As I was saying, after 42 years of unfruitful relationship with federal authorities that grabbed their land for the purpose of building a capital for the nation, Abuja original inhabitants on Monday January 15, 2018 got some significant justice that has changed their national profile forever. It was puzzling at the time that most news media organs were unaware of the ruling on the status of the Abuja original inhabitants that has had some jurisprudential significance. As I had recalled here, that was the story even most judicial reporters either curiously missed or did not consider newsworthy at the time. The Court of Appeal in Abuja on that quiet Monday declared in a landmark judgment that indigenous inhabitants of Abuja are indeed entitled to a ministerial representation in the Federal Executive Council as provided by the combined provisions of Sections 147 (3), 299, 14 (3) and 42 of 1999 Constitution. The Court also declared on that day that persistent denial and refusal of past and current presidents to so appoint an indigene of FCT Abuja as a minister in the federal executive council (FEC) since May 1999 ‘tantamount to a gross violation of the said constitutional right against discrimination’.

Accordingly, the Court directed the President to immediately make the said appointment. N100, 000 was awarded against the President and the Attorney General of the Federation as first and second respondents.

I wrote here then: ‘While congratulating the originals inhabitants, it is also important to implore President Muhammadu Buhari to implement the judicial decision without delay. This is in the interest of peace and stability of the permanent capital of the federation…’

The battle for that Monday’s judicial recognition and victory has been a long drawn one. The natives have been agitating for political recognition and other rights since creation of the capital on February 3, 1976. Even the 1999 constitution has long been identified as unfair to the indigenes of Abuja who actually have no other state of the federation to claim. Section 299 of the Constitution provides the ambiguity successive governments have been exploiting to cheat the people. They have political representation at the level of civil service up to the office of permanent secretary, National Population, among others, but specifically, representation at the cabinet level has been a huge challenge despite peaceful agitations. For instance, in October 2015, when the Buhari administration was concluding cabinet making, the Abuja indigenes protested for their right to nominate their own representatives too. But as usual, Buhari ignored them.

Specifically, yours sincerely had in the last three decades written more than 40 articles on the plight of the original inhabitants of Abuja, especially within the context of the ambiguous provisions in various extant laws on the Federal Territory that have always discriminated against them. What is worse, the Federation Capital has no democratic institution beyond its only six (local) Area Councils. No State Legislature as the Constitution makes the National Assembly the Assembly for the Natives. The Senate is made up of three Senators from each of the 36 States of the Federation.

But Abuja has only one Senate slot. The House of Representatives of 360 members have only two representatives from Abuja’s (two federal constituencies). Besides, the Constitution, which makes the President and the Vice President their Governor and Deputy Governors respectively, enables the same president, (their governor) to nominate a minister to represent the FCT in the federal cabinet. But the President, their governor is not mandated to name a representative from among the natives. This has been the tragedy of the ambiguity of the controversial Section 299, which has been the main issue for the natives of Abuja. The section states specifically that, “Abuja should be treated as if it were one of the states of the federation…” That was the main provision in the nation’s organic law the natives approached various courts to interpret.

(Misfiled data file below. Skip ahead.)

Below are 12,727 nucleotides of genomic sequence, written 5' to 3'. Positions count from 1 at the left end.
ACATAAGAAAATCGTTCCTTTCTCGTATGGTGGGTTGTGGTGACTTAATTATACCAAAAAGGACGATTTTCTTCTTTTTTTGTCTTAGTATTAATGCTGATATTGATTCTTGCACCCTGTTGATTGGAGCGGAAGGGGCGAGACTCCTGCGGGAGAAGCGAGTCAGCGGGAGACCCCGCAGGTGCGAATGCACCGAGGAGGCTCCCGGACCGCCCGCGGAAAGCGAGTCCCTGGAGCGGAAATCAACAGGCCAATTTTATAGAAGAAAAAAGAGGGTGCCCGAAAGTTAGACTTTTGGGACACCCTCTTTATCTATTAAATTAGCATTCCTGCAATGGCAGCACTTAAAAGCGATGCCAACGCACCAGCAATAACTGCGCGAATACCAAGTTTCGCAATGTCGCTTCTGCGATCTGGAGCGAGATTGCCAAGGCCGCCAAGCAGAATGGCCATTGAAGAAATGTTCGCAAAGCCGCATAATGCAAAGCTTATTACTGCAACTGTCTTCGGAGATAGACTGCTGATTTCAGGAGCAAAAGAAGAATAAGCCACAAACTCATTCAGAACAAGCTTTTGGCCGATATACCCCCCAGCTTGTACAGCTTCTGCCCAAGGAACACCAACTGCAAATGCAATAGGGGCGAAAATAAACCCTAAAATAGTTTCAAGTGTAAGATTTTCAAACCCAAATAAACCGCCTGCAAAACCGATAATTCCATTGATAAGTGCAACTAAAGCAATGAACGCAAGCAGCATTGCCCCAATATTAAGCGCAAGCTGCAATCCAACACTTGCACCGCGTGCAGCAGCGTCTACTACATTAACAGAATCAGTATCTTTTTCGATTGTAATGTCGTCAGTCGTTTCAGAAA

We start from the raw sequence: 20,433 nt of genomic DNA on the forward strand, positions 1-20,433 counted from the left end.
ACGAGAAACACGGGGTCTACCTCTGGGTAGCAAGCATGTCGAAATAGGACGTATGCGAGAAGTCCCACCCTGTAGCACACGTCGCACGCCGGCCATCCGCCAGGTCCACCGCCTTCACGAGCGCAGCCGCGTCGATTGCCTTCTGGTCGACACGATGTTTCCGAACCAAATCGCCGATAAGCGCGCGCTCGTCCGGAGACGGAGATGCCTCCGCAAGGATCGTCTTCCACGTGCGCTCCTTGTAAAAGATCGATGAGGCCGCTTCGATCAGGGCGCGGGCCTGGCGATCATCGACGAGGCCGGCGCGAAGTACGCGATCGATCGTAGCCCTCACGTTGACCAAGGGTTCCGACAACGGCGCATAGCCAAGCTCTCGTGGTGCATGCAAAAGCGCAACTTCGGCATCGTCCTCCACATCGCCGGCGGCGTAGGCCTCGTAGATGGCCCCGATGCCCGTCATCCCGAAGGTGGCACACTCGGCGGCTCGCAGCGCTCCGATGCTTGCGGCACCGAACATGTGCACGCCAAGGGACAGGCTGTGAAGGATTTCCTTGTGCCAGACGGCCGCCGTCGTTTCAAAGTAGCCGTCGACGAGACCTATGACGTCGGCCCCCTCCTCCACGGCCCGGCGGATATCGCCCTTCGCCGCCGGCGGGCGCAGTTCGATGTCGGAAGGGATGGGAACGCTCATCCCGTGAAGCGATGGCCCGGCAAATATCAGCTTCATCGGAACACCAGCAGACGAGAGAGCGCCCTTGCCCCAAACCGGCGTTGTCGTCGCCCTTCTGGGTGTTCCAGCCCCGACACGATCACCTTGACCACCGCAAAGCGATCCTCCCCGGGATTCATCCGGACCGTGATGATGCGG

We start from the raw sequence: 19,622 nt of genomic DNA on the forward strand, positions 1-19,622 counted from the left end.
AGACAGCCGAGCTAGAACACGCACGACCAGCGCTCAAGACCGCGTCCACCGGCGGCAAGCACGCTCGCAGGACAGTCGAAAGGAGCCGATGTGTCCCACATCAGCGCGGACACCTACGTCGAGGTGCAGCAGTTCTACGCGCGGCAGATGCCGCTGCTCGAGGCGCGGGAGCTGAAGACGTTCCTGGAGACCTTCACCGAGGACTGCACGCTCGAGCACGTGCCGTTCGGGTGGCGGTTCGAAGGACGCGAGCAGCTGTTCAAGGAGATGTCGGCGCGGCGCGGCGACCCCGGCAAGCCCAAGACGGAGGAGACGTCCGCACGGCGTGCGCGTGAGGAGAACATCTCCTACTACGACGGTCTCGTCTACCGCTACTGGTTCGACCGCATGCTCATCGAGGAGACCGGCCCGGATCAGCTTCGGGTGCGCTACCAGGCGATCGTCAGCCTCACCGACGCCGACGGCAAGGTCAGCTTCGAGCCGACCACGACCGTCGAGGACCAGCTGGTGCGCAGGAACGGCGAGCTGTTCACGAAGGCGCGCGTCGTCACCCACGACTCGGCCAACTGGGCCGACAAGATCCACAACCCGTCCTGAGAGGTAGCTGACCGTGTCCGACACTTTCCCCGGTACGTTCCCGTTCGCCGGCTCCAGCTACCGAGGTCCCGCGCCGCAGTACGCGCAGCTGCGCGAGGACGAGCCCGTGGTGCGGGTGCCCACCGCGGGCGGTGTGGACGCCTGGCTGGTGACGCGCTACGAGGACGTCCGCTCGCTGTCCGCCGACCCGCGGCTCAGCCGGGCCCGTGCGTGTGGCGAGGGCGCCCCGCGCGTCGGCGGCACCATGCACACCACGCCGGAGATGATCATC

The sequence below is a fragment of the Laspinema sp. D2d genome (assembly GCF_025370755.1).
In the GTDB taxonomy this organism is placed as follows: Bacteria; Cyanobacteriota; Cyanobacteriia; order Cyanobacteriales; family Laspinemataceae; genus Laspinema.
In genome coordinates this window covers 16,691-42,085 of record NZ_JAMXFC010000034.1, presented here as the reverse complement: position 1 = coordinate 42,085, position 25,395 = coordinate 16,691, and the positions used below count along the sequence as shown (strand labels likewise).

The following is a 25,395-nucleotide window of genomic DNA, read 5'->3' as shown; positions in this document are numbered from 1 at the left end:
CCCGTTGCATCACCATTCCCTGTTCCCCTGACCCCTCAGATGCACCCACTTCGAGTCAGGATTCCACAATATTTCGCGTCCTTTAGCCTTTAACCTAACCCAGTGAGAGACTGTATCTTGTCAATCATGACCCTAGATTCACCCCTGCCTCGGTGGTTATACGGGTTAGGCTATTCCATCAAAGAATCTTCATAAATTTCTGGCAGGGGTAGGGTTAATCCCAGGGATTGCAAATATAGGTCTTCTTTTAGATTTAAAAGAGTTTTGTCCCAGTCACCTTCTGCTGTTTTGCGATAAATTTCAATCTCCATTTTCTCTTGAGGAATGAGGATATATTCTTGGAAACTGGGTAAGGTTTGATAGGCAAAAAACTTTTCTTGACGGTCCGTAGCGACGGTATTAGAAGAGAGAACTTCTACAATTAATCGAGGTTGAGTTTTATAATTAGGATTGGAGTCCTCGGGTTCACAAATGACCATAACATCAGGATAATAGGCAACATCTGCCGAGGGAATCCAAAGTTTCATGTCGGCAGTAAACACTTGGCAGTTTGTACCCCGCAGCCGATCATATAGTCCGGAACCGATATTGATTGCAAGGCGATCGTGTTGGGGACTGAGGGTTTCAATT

The main and final victory over this darkness came so clearly on that January 15, (2018) when the Abuja Court of Appeal ruled so unanimously that Abuja should indeed be treated as one of the states of the federation. This massive victory came as a thief in the night and the news media “comprehended it not” for recognition as a prominent news item for the front pages and prime time.

What is more, the jurisprudential significance of court victory of the late Bab-Panya was widely used and cited by the three major presidential candidates who just concluded their submissions on ‘Abuja and 25% puzzle’ at the 2023 Presidential Election Tribunal.

And so as we celebrate the choice of the young Jissalo as the first indigene of Abuja, to be a member of the federal cabinet, we should remember to encourage the President, and the residents of Abuja to appreciate and honour the late Musa Baba-Panya whose legal legwork led to justice Jissalo has benefited from. Besides, the Nigerian Bar Association (NBA), the Federal Capital Territory Administration (FCTA) and the Abuja indigenes should always remember that the late Baba-Panya (who flew away at 54) left a widow and a daughter in Abuja. They shouldn’t be forgotten to our conventional prayers here that God will always remember them. I also hope that readers and public affairs analysts too will always remember that if ‘The Guardian’s ‘Inside Stuff’ column hadn’t contextually reported the January 15, 2018 judgment, which set off consistent reminders up and until May this year, there would have been judgment unreported and justice would have been ‘denied’ for Abuja indigenes. And so even President Tinubu would not have found any steam to take out of the glory that Buhari would have celebrated. And there would not have been a Jissalo to be screened by the Senate. So, may God help us to know the powerful benefits even social justice can give us!

Article culled from The Guardian